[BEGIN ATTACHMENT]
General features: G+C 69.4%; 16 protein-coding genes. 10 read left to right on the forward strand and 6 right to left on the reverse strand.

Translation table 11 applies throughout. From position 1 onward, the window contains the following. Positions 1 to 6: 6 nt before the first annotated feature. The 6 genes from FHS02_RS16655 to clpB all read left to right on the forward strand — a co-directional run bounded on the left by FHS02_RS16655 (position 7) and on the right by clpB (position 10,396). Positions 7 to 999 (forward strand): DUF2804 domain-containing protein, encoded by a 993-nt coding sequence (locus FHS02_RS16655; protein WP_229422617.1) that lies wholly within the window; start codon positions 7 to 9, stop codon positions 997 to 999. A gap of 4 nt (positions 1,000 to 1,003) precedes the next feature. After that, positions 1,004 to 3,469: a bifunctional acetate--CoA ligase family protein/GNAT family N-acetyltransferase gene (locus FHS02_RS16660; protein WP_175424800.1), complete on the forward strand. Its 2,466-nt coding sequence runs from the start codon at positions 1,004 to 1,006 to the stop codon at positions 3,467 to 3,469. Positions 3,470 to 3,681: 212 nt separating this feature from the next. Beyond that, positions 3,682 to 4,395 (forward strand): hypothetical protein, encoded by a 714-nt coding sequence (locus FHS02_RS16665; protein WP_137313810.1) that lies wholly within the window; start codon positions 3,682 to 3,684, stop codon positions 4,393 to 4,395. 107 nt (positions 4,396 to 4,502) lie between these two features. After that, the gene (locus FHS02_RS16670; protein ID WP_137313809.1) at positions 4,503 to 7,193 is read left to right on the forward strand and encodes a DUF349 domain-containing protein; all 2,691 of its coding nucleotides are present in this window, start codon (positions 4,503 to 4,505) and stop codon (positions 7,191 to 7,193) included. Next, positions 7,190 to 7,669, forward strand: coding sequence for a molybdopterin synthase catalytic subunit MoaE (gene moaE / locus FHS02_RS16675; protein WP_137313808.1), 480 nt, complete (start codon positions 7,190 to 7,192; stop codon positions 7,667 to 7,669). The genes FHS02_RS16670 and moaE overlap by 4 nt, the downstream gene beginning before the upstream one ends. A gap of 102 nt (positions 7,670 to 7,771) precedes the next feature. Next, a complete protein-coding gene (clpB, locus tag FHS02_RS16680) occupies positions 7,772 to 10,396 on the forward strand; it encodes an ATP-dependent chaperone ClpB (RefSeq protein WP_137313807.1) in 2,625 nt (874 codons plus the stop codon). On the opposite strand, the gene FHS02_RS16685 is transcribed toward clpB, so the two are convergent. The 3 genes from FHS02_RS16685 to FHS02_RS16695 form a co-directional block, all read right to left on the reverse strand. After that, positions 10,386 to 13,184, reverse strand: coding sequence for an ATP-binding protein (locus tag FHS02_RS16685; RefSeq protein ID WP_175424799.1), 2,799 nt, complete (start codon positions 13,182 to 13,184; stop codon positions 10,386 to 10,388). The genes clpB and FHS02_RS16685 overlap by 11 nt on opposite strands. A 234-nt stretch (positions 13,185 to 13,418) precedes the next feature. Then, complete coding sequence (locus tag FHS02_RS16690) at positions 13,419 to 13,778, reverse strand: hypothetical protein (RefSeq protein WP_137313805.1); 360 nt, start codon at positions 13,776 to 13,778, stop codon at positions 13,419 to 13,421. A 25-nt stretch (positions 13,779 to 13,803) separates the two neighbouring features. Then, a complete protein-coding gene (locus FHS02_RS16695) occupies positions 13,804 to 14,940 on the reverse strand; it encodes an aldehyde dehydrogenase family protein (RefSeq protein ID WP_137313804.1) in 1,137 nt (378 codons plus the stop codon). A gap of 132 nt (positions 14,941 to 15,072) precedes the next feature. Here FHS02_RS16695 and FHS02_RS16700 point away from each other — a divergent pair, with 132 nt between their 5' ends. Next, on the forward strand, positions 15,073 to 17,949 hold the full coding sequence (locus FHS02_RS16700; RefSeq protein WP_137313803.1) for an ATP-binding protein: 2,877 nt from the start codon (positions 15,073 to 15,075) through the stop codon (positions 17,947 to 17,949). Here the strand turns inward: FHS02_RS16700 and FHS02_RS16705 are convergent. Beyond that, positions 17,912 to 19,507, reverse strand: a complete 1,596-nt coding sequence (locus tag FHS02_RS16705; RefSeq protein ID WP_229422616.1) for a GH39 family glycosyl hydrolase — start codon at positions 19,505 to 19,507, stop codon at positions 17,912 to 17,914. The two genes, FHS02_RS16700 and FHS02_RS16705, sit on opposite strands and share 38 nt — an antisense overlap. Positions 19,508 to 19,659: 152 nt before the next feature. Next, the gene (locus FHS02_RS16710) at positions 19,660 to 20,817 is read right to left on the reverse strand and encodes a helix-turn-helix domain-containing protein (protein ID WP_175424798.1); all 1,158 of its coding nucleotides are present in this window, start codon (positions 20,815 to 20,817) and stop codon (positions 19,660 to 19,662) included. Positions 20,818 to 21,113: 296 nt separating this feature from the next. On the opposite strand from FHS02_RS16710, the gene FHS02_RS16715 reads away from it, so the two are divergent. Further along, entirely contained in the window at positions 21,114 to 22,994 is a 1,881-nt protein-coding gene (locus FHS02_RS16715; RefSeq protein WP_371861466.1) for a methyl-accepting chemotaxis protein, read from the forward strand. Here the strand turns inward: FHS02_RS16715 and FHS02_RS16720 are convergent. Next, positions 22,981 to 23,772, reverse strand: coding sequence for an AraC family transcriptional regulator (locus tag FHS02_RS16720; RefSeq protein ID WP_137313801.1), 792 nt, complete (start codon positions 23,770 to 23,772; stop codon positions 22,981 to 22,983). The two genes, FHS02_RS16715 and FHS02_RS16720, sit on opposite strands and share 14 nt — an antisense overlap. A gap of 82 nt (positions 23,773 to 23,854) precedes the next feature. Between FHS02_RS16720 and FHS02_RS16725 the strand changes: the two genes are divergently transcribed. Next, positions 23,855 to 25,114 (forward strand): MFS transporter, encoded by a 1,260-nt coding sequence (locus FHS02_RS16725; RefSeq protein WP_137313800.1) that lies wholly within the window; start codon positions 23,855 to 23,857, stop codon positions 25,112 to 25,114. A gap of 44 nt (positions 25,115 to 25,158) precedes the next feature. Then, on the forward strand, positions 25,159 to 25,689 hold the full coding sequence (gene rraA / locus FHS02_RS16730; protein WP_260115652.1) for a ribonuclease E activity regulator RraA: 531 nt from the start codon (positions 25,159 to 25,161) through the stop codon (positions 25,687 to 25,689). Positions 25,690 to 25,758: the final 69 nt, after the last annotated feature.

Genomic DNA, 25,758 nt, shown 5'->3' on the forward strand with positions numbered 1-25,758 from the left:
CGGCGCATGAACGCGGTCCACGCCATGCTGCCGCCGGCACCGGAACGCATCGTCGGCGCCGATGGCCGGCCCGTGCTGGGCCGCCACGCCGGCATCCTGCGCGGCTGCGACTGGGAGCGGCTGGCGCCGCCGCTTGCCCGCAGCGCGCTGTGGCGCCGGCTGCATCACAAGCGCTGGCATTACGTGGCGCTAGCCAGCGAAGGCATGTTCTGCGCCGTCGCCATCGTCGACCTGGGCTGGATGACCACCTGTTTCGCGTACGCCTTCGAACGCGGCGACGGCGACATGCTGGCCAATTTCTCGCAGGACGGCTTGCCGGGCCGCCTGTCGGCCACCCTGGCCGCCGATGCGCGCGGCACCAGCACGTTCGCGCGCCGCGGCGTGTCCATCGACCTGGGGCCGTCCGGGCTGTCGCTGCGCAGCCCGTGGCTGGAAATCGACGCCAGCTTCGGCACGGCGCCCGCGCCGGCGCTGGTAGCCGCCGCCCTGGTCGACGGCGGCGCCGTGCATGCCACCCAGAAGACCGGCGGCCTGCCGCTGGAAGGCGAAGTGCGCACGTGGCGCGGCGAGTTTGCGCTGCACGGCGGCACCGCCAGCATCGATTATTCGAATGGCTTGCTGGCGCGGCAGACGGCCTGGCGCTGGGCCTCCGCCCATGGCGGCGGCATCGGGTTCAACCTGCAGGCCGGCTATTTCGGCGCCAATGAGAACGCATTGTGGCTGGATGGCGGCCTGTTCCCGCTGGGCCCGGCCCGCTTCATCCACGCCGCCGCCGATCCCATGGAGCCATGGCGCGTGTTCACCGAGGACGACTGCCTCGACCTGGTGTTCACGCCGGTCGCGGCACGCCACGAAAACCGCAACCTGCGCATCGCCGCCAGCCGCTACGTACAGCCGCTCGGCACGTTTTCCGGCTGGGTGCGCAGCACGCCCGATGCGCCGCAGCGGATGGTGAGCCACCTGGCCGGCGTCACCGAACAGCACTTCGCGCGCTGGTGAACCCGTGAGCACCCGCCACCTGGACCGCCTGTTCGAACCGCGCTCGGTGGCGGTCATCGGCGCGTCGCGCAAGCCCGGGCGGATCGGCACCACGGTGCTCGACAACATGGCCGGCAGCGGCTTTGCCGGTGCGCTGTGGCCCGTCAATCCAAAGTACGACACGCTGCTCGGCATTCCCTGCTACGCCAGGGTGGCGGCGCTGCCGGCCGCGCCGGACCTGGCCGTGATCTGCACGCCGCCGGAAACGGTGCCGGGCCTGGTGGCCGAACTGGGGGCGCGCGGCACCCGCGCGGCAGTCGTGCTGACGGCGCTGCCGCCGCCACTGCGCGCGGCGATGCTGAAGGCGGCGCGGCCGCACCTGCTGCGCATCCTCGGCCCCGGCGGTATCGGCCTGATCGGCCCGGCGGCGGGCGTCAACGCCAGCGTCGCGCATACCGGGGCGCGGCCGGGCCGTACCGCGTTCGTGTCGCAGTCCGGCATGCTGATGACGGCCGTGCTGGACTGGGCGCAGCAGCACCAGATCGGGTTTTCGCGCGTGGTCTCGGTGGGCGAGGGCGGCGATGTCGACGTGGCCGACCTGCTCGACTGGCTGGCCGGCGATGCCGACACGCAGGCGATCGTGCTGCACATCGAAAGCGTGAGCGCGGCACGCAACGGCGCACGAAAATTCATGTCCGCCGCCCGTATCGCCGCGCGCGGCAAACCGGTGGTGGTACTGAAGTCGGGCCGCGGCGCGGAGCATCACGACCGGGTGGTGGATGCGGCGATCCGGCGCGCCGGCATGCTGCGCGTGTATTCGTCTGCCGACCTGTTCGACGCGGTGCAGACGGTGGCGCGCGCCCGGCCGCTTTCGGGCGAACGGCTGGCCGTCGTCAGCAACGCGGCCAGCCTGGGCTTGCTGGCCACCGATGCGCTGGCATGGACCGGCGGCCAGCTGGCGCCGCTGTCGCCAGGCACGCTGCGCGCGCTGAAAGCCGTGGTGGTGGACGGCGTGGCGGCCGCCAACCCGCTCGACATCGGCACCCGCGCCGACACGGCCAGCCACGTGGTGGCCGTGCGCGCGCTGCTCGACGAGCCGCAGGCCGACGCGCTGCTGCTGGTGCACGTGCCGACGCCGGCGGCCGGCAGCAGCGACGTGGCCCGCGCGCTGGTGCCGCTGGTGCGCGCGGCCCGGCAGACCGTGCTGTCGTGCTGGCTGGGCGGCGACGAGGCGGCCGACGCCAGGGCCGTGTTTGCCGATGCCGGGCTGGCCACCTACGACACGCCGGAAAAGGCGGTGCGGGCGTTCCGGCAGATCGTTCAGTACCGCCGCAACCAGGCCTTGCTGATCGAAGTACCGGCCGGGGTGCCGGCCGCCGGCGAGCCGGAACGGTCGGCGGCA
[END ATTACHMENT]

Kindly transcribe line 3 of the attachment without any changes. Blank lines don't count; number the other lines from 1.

Genomic DNA, 25,758 nt, shown 5'->3' on the forward strand with positions numbered 1-25,758 from the left: